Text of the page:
Can a provincial government prohibit strikes by “essential” workers and refuse to provide such workers with any sort of meaningful alternative dispute resolution process?
According to a 2015 decision from the Supreme Court of Canada, Saskatchewan Federation of Labour v. Saskatchewan, 2015 SCC 4 the answer is “no.”
As Ontario once again looks at the issue of teachers’ right to strike, it is important to take note of what Canada’s top court has said is and is not constitutional.
On December 19, 2007, the newly elected Government of Saskatchewan (Saskatchewan Party) introduced two statutes: The Public Service Essential Services Act, S.S. 2008, c. P‑42.2 (“PSESA”), and The Trade Union Amendment Act, 2008, S.S. 2008, c. 26, which became law in May, 2008. Prior to the enactment of the PSESA, public sector strikes were regulated on an ad hoc basis in Saskatchewan. Without a regime in place, it was often difficult to ensure the adequate provision of essential services during labour disputes. In April 1999, for example, 8,400 members of the Saskatchewan Union of Nurses participated in a province-wide strike and many health care facilities throughout the province lost the capacity to provide critical care to patients. Similarly, in 2001, health care employees represented by the Canadian Union of Public Employees withdrew their services, seriously affecting the delivery of health care.
The PSESA was Saskatchewan’s first statutory scheme to limit the ability of public sector employees who perform “essential services” to strike. It prohibited unilaterally designated “essential service employees” from participating in any strike action against their employer. Those employees were required to continue the duties of their employment in accordance with the terms and conditions of the last collective bargaining agreement. No meaningful mechanism for resolving bargaining impasses was provided.
The PSESA defined “essential services” to mean:
(i) with respect to services provided by a public employer other than the Government of Saskatchewan, services that are necessary to enable a public employer to prevent:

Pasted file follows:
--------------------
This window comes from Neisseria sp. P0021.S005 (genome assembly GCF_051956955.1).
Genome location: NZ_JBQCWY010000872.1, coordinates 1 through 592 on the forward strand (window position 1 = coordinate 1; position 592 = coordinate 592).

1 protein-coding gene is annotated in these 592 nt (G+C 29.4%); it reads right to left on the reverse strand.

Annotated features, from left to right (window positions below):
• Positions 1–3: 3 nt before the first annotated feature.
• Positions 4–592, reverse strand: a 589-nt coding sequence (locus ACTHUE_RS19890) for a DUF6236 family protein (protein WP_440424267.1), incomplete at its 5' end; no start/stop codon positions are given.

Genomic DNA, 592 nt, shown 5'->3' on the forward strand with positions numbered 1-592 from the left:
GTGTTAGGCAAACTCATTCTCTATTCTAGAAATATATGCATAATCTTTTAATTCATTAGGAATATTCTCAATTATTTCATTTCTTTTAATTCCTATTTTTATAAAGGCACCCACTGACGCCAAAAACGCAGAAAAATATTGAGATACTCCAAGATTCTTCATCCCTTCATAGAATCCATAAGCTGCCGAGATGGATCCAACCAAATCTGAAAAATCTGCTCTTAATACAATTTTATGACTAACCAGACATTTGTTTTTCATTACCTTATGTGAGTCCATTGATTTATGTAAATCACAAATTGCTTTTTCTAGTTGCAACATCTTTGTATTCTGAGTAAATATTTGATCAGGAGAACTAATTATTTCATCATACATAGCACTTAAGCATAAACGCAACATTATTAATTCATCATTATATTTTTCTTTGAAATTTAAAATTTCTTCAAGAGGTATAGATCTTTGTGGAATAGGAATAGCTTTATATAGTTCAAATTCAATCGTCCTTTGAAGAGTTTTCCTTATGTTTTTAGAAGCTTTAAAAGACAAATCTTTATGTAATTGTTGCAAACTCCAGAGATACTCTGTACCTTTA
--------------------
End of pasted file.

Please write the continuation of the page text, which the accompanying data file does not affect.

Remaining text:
(A) danger to life, health or safety;
(B) the destruction or serious deterioration of machinery, equipment or premises;
(C) serious environmental damage; or
(D) disruption of any of the courts of Saskatchewan; and
(ii) with respect to services provided by the Government of Saskatchewan, services that:
(A) meet the criteria set out in subclause (i); and
(B) are prescribed
In July 2008, the Saskatchewan Federation of Labour and other unions challenged the constitutionality of both the PSESA and The Trade Union Amendment Act, 2008. The trial judge, Justice D.P. Ball, concluded that the right to strike was a fundamental freedom protected by s. 2(d) of the Canadian Charter of Rights and Freedoms and that the prohibition on the right to strike in the PSESA substantially interfered with the s. 2(d) rights of the affected public sector employees. He also found that the absolute ban on the right to strike in the PSESA was neither minimally impairing nor proportionate and therefore was not saved by s. 1 of the Charter.
The Saskatchewan Court of Appeal (Klebuc C.J.S. and Richards, Ottenbreit, Caldwell and Herauf JJ.A.) unanimously allowed the Government of Saskatchewan’s appeal with respect to the constitutionality of the PSESA.
On further appeal to the Supreme Court of Canada, the Court (McLachlin C.J. and LeBel, Abella, Cromwell and Karakatsanis JJ.) held that the right to strike is an essential part of a meaningful collective bargaining process in our system of labour relations. The right to strike is not merely derivative of collective bargaining, it is an indispensable component of that right.
Writing for the majority, the Honourable Justice Rosalie Abella opened the Court’s reasons for decision as follows: